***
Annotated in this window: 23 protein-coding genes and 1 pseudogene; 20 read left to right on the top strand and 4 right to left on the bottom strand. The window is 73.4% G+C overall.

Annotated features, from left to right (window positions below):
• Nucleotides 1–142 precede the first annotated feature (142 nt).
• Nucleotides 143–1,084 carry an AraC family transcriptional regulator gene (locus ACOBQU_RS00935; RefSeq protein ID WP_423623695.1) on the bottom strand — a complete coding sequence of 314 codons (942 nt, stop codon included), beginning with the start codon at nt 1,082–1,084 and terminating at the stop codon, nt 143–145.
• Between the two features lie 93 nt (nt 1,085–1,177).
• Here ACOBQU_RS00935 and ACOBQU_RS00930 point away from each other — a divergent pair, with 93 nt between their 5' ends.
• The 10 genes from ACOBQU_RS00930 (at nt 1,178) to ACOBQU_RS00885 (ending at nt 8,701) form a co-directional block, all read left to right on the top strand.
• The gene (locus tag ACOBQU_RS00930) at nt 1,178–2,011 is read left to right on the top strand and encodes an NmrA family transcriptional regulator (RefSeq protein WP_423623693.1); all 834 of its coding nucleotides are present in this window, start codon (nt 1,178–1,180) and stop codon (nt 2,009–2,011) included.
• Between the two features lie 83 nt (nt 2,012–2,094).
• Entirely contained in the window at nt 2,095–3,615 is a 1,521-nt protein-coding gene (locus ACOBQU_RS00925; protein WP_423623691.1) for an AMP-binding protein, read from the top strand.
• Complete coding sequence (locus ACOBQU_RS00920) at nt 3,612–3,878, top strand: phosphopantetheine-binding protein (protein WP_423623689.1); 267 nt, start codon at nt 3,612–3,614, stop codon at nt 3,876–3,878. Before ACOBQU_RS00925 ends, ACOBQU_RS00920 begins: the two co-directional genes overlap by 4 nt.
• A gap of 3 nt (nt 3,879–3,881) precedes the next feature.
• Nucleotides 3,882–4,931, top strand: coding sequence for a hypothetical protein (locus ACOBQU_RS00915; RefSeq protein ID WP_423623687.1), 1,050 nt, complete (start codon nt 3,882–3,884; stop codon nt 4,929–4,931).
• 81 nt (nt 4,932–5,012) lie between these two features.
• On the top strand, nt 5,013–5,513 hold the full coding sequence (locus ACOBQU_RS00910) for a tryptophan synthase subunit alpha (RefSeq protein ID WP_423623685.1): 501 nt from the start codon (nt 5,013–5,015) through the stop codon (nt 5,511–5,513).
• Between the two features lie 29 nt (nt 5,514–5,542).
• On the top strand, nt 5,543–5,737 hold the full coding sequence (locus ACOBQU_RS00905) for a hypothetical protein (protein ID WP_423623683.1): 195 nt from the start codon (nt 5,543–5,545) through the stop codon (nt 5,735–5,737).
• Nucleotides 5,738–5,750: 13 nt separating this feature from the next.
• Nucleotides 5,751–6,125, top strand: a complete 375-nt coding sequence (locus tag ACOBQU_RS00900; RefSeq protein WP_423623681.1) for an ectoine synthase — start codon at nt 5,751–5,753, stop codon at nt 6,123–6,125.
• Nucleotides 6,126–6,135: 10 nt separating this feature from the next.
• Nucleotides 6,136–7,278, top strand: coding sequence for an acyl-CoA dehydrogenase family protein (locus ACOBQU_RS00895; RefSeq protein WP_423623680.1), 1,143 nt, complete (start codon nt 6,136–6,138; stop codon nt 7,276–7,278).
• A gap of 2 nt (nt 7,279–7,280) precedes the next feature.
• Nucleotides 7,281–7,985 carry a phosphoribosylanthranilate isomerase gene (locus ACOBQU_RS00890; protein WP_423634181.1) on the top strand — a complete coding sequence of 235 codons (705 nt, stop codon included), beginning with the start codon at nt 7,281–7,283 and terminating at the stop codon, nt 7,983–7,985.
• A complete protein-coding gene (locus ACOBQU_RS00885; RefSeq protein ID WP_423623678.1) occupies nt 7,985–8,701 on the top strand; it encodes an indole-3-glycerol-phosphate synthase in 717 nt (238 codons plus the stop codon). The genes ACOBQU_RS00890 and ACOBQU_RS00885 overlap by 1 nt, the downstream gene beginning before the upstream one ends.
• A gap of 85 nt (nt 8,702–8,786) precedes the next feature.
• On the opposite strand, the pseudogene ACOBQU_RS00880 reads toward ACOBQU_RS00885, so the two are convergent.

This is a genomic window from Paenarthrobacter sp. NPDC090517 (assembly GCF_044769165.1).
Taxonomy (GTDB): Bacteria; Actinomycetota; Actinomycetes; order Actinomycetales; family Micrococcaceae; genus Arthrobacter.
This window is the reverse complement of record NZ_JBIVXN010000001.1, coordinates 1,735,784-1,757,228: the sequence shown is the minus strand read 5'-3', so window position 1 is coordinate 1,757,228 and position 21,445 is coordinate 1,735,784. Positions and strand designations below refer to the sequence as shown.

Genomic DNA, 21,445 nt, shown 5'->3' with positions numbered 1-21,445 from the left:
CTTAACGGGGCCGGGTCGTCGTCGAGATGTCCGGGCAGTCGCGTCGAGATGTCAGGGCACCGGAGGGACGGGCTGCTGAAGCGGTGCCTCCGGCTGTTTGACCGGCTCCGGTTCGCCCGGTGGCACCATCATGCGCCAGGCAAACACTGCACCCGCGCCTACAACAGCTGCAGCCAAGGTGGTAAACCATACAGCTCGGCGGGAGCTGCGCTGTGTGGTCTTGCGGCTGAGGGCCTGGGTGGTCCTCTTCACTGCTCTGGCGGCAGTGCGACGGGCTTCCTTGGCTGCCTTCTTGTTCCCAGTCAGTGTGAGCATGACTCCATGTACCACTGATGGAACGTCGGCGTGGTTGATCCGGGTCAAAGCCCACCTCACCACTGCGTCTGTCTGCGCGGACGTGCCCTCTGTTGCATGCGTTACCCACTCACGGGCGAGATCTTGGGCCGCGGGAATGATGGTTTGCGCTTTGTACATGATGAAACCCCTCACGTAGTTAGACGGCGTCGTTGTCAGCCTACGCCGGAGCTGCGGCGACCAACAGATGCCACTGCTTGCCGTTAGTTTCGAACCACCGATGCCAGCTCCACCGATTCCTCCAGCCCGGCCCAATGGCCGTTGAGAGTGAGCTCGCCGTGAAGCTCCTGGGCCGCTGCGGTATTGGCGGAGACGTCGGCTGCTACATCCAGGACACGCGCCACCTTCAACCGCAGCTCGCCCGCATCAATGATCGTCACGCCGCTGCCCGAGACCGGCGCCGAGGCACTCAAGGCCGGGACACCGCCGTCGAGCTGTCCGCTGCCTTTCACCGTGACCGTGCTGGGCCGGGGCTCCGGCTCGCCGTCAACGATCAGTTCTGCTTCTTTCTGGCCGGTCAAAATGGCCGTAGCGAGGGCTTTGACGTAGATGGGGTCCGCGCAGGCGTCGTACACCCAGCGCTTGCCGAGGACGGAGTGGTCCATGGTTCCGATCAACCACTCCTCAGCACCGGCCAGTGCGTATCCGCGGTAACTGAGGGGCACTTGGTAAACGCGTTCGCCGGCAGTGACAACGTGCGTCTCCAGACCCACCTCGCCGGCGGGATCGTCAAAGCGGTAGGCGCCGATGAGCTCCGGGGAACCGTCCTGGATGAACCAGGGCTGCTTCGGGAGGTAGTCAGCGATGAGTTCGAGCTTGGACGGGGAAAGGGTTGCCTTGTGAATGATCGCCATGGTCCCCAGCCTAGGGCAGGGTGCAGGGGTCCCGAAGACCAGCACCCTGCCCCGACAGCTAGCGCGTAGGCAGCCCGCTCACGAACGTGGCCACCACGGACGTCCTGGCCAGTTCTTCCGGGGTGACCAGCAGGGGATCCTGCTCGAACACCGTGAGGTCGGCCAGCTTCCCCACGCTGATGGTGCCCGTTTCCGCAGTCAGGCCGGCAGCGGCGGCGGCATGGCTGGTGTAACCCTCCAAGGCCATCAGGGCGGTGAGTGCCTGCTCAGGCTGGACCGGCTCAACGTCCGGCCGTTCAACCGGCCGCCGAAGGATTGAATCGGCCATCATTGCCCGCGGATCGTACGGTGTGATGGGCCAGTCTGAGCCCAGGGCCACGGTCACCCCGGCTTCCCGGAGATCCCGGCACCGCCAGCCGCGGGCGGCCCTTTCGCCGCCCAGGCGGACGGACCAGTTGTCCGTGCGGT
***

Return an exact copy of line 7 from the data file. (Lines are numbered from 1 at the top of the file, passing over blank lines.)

• The 10 genes from ACOBQU_RS00930 (at nt 1,178) to ACOBQU_RS00885 (ending at nt 8,701) form a co-directional block, all read left to right on the top strand.